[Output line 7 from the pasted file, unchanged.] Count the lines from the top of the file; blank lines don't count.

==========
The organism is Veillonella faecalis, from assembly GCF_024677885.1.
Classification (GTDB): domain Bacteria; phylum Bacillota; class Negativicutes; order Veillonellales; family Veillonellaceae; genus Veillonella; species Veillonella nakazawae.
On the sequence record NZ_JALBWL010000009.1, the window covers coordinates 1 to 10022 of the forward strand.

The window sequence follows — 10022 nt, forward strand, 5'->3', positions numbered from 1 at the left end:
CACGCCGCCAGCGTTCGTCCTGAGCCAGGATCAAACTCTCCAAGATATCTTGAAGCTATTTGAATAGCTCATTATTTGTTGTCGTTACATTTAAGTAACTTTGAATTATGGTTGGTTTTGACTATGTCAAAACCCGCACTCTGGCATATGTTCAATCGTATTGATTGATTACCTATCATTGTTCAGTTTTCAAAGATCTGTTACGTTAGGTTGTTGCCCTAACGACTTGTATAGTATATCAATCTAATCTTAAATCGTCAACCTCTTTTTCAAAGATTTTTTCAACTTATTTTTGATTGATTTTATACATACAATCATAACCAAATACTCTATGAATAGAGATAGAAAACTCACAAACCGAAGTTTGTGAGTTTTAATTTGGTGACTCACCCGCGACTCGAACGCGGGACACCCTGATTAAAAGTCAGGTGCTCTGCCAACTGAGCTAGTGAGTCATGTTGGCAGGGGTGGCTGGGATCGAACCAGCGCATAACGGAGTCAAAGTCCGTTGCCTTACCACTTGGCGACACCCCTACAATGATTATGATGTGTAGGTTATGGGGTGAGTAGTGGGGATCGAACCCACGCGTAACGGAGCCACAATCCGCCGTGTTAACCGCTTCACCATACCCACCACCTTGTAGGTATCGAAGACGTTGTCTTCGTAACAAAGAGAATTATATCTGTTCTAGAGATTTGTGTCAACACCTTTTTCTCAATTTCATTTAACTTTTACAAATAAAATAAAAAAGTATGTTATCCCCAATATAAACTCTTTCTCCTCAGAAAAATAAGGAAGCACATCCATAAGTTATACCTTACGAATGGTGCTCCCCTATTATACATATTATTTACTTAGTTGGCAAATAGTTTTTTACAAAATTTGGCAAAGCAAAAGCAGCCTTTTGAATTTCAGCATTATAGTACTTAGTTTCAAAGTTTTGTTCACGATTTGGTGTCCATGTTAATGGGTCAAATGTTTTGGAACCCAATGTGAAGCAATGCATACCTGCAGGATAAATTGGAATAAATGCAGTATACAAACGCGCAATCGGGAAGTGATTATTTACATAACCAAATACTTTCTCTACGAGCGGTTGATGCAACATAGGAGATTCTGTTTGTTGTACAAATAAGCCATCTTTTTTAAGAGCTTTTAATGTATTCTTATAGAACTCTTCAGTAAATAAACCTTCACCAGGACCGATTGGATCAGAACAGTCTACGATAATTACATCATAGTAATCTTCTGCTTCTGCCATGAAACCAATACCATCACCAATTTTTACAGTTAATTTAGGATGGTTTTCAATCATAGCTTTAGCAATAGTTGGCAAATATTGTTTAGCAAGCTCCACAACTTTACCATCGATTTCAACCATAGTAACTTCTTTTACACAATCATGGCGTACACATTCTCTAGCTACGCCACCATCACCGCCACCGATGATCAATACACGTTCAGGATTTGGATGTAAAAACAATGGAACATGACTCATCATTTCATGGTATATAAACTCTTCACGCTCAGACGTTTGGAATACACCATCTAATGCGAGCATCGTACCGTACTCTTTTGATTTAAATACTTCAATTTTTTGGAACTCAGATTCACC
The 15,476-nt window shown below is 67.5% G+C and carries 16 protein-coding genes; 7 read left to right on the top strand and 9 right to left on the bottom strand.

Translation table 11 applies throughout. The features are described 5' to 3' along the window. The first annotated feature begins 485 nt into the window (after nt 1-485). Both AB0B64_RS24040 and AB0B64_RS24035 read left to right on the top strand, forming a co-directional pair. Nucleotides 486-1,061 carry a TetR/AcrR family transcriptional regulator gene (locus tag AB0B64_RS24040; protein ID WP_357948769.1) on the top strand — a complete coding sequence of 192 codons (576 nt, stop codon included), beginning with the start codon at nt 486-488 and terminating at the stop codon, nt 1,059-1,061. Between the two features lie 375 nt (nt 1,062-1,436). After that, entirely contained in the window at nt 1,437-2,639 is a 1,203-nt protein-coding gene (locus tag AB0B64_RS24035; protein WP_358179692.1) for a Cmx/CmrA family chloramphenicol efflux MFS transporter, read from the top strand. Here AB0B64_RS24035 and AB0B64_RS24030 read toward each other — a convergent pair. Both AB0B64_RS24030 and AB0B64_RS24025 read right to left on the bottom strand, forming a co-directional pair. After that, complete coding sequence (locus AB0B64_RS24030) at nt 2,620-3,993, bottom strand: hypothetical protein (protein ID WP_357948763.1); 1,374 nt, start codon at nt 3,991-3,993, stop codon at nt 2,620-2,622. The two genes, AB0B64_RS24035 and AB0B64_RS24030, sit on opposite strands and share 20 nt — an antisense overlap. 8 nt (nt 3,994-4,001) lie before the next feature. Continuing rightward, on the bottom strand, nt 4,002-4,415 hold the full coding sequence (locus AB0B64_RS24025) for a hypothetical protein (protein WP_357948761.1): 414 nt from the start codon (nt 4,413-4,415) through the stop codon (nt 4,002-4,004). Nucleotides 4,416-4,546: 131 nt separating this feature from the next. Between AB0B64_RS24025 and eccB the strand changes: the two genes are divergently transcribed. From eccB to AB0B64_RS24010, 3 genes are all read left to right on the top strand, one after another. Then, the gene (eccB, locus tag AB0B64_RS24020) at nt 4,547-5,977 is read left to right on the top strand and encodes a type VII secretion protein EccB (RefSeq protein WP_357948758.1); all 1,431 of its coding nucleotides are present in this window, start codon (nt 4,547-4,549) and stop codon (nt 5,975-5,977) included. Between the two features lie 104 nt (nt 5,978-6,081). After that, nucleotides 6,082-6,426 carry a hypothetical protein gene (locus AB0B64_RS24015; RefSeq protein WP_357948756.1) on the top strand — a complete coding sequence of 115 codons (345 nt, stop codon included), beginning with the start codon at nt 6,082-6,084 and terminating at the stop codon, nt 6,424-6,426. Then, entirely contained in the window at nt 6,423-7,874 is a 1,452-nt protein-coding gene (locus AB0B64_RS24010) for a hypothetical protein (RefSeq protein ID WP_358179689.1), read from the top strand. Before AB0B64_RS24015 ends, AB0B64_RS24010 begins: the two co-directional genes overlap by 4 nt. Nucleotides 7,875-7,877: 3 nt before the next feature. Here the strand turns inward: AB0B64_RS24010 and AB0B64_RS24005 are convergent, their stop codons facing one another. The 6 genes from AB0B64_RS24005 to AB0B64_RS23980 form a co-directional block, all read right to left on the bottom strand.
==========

Translation table 11 applies throughout. The features are described 5' to 3' along the window. The first annotated feature begins 485 nt into the window (after nt 1-485). Both AB0B64_RS24040 and AB0B64_RS24035 read left to right on the top strand, forming a co-directional pair. Nucleotides 486-1,061 carry a TetR/AcrR family transcriptional regulator gene (locus tag AB0B64_RS24040; protein ID WP_357948769.1) on the top strand — a complete coding sequence of 192 codons (576 nt, stop codon included), beginning with the start codon at nt 486-488 and terminating at the stop codon, nt 1,059-1,061. Between the two features lie 375 nt (nt 1,062-1,436). After that, entirely contained in the window at nt 1,437-2,639 is a 1,203-nt protein-coding gene (locus tag AB0B64_RS24035; protein WP_358179692.1) for a Cmx/CmrA family chloramphenicol efflux MFS transporter, read from the top strand. Here AB0B64_RS24035 and AB0B64_RS24030 read toward each other — a convergent pair. Both AB0B64_RS24030 and AB0B64_RS24025 read right to left on the bottom strand, forming a co-directional pair. After that, complete coding sequence (locus AB0B64_RS24030) at nt 2,620-3,993, bottom strand: hypothetical protein (protein ID WP_357948763.1); 1,374 nt, start codon at nt 3,991-3,993, stop codon at nt 2,620-2,622. The two genes, AB0B64_RS24035 and AB0B64_RS24030, sit on opposite strands and share 20 nt — an antisense overlap. 8 nt (nt 3,994-4,001) lie before the next feature. Continuing rightward, on the bottom strand, nt 4,002-4,415 hold the full coding sequence (locus AB0B64_RS24025) for a hypothetical protein (protein WP_357948761.1): 414 nt from the start codon (nt 4,413-4,415) through the stop codon (nt 4,002-4,004). Nucleotides 4,416-4,546: 131 nt separating this feature from the next. Between AB0B64_RS24025 and eccB the strand changes: the two genes are divergently transcribed. From eccB to AB0B64_RS24010, 3 genes are all read left to right on the top strand, one after another. Then, the gene (eccB, locus tag AB0B64_RS24020) at nt 4,547-5,977 is read left to right on the top strand and encodes a type VII secretion protein EccB (RefSeq protein WP_357948758.1); all 1,431 of its coding nucleotides are present in this window, start codon (nt 4,547-4,549) and stop codon (nt 5,975-5,977) included. Between the two features lie 104 nt (nt 5,978-6,081). After that, nucleotides 6,082-6,426 carry a hypothetical protein gene (locus AB0B64_RS24015; RefSeq protein WP_357948756.1) on the top strand — a complete coding sequence of 115 codons (345 nt, stop codon included), beginning with the start codon at nt 6,082-6,084 and terminating at the stop codon, nt 6,424-6,426. Then, entirely contained in the window at nt 6,423-7,874 is a 1,452-nt protein-coding gene (locus AB0B64_RS24010) for a hypothetical protein (RefSeq protein ID WP_358179689.1), read from the top strand. Before AB0B64_RS24015 ends, AB0B64_RS24010 begins: the two co-directional genes overlap by 4 nt. Nucleotides 7,875-7,877: 3 nt before the next feature. Here the strand turns inward: AB0B64_RS24010 and AB0B64_RS24005 are convergent, their stop codons facing one another. The 6 genes from AB0B64_RS24005 to AB0B64_RS23980 form a co-directional block, all read right to left on the bottom strand.